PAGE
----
This month is National Poetry Month. (See the bottom of this post for a link to the Grammarly website and their poetry quiz.) I posted a poem last week dedicated to my teddy bears but this week I thought I would post up one with a far more important dedication.
This poem is dedicated to my dear Mum who passed away four years ago this week. I still miss her very much. This is not one of my better poems. It is certainly no literary piece of work. I wrote it before Mum died and she read it and approved of the sentiment so I know that, even though the metre is a little clunky and the rhyming a little forced, it had my Mum’s blessing and that’s good enough for me.
Mums 1950s Menu
Rationing was boring. No fun food to eat.
My Mum's cooking was judgement to this.
On a Sunday she roasted a joint of meat,
Which she sliced up on Monday with chips.
On a Tuesday we knew it would be shepherds' pie.
While on Wednesday we always had stew.
There was omelette on Thursday, fresh egg, no more dried,
With a fried up tomato or two.
On a Friday I thought that the meal was quite good;
Steamed white fish, mashed potato and sauce
With the yummiest Apricot Sponge for our pud,
Which she got from the Co-op, of course.
The 60s saw Mum spread her culinary wings.
Bolognese that was not from a tin,
Vesta packets of dried, little cube-looking things
Topped with noodles all crispy and thin.
But we still had some order to the weekly food file,
Certain things for each day of the week,
Until Mum launched herself into 70s style
Then we never knew what we would eat.
There was chilli-con-carne and curry and rice,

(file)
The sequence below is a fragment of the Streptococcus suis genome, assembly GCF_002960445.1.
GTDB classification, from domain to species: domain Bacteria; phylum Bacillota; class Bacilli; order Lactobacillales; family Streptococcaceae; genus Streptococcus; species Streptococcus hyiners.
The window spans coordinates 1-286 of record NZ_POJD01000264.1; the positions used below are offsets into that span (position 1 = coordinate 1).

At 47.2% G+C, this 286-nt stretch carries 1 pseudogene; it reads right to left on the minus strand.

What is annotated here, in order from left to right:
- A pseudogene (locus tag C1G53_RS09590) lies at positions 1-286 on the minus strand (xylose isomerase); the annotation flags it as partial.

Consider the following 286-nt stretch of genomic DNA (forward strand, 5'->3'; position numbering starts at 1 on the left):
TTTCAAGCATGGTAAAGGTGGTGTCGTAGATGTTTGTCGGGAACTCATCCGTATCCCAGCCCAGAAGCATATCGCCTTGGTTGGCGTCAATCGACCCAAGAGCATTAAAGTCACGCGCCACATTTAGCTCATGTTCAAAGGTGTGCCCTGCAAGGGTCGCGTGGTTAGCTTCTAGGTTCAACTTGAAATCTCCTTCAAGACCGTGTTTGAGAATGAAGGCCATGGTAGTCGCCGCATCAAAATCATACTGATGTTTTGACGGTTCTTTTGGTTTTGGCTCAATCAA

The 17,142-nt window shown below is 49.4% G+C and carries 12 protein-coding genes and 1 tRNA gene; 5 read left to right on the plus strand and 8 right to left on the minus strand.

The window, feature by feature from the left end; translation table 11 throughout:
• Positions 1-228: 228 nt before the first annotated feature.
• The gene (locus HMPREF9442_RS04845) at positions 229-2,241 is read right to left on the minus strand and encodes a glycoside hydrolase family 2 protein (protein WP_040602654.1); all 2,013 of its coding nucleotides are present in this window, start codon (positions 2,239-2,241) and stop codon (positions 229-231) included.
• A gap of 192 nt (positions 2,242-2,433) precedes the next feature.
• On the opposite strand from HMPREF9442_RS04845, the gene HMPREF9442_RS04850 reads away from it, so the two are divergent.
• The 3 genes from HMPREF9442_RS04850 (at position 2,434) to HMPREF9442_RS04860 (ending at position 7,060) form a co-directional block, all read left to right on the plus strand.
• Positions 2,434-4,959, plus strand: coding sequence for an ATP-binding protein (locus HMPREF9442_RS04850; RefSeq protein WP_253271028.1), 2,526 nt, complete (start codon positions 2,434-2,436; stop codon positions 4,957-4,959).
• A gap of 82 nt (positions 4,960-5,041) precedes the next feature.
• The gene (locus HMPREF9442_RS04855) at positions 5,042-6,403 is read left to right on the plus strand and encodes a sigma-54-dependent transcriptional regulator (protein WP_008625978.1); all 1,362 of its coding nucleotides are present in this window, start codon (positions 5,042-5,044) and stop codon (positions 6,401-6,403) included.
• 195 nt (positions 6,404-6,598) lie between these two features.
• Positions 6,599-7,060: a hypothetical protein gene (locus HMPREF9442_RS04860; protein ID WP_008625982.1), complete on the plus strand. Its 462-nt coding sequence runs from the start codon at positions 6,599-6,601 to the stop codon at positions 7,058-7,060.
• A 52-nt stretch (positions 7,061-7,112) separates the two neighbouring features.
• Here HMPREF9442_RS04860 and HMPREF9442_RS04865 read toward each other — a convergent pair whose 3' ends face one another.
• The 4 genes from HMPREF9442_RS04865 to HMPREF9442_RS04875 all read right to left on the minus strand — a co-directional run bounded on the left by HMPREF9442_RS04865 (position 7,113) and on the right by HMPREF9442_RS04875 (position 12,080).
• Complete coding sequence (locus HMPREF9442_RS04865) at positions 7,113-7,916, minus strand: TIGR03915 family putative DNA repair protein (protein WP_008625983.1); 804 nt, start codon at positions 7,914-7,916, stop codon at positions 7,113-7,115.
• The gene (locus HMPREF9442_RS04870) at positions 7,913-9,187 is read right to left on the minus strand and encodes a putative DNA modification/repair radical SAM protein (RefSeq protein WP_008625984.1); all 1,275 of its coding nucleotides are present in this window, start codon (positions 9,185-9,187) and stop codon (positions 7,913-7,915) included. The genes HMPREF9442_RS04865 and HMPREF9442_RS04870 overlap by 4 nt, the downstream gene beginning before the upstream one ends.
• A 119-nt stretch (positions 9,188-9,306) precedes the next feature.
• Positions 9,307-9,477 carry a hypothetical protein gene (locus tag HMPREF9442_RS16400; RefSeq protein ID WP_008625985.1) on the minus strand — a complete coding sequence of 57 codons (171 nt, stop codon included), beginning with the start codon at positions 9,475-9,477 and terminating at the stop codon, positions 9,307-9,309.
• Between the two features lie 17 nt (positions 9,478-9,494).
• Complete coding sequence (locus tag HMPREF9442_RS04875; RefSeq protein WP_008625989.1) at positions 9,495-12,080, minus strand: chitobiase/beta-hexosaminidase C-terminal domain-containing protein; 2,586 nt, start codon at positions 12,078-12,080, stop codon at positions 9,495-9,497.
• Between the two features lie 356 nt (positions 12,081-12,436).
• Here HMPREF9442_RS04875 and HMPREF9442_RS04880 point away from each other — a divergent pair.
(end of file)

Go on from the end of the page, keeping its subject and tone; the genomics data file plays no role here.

A big pizza for our Sunday lunch.
Mum's menu was transformed by lashings of spice.
And we even had something called brunch.
Until Mum became lost all alone in her flat,
Too tired to shop or to cook.
So she moved to a Care Home and there she found that
Things were more familiar than they looked.
She had roast beef on Sunday, sliced up the next day.
It all felt really safe and secure.
And whenever the stew was served up she would say
That the day must be Wednesday for sure.
She talked about cooking and how it once was
When a loaf of bread cost a few pence.
She talked of the days when you knew where you were, cause
She knew where she was once again.
This week the Grammarly website has a special poetry quiz to pair you up with your poet soulmate. If you have a go at it then do let me know who you were paired up with. I got Pablo Neruda and his poem If You Forget Me. This is a poem that I have read many times and, although it is a translation and so the wording is not as precise as the original, I still love it very much, so the quiz does, indeed, seem to work.